You can wash you flute as often (or as little) as you want.
use luke-warm water and mild soap. You don't even have to dry
flute after washing, but drying with a soft cloth or paper towel can
Occasionally, you should grease the tuning slide of your flute. A common petroleum jelly like Vaseline will work just fine. You can put on as much as you want, but too much gets a bit messy. You should check the bore of the flute after greasing to make sure globs of grease don't collect inside the flute at the joints. You can also put this grease on the cork in the flute head if it gets loose (Important! See: Tuning Your Flute if this happens.)
M and E polymer flutes don't need corks on the joints to keep the joints solid and air-tight. However, it occasionally happens that a joint can get a bit wobbly. If this happens, do one of the following:
1. Send it back, and we will steady up the joint, free of charge, of course.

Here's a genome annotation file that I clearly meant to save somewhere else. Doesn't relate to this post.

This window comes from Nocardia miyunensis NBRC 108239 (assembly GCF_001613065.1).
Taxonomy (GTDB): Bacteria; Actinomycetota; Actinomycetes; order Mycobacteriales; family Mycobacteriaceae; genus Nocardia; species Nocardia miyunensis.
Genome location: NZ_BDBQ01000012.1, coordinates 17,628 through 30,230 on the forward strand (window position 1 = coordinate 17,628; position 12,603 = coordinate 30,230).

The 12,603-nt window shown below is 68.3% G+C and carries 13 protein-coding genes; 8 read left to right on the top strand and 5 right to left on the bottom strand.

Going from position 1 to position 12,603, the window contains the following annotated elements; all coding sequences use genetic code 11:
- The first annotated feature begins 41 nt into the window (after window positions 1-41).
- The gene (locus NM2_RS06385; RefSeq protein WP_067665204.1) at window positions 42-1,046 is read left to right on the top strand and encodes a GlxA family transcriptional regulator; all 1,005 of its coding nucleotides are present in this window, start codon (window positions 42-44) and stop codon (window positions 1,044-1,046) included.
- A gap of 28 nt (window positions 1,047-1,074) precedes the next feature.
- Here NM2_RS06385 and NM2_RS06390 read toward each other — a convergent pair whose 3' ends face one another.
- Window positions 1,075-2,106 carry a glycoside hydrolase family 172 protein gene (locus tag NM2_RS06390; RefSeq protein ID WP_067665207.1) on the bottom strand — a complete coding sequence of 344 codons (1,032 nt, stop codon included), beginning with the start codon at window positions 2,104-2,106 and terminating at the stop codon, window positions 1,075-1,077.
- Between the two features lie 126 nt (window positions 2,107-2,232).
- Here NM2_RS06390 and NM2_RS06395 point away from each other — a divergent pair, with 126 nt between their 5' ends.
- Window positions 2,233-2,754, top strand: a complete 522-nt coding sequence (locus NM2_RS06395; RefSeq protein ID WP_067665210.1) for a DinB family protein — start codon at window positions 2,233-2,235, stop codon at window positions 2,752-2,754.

2. Go to the hardware store and buy some plumber's Teflon pipe tape. Wrap a few turns of the tape around the joint and reassemble the flute. If the joint is still wobbly, add a few more turns.
3. If you are real handy, go to the hardware store and get some PVC pipe cleaner and glue (two different liquids). Use the cleaner to clean the joint thoroughly. Then, using an artist's paintbrush, apply a thin layer of glue to the joint and let it set for 24 hours (or you'll end up with a one piece flute). This adds a bit of thickness to the joint. You can also use fingernail polish and polish remover instead of the PVC pipe stuff (but the PVC stuff generally works better). Be careful, these fluids will mar the surface finish if you slop it around. If this happens, go to Step #1.
That's about it for M and E polymer flute care. Pretty simple, huh?
Wood Flute Care
Michael Cronnolly also makes wood flutes. Care and maintenance
of wood flutes is an art and science unto itself. Please contact
Michael directly or an experienced wood flute player for information on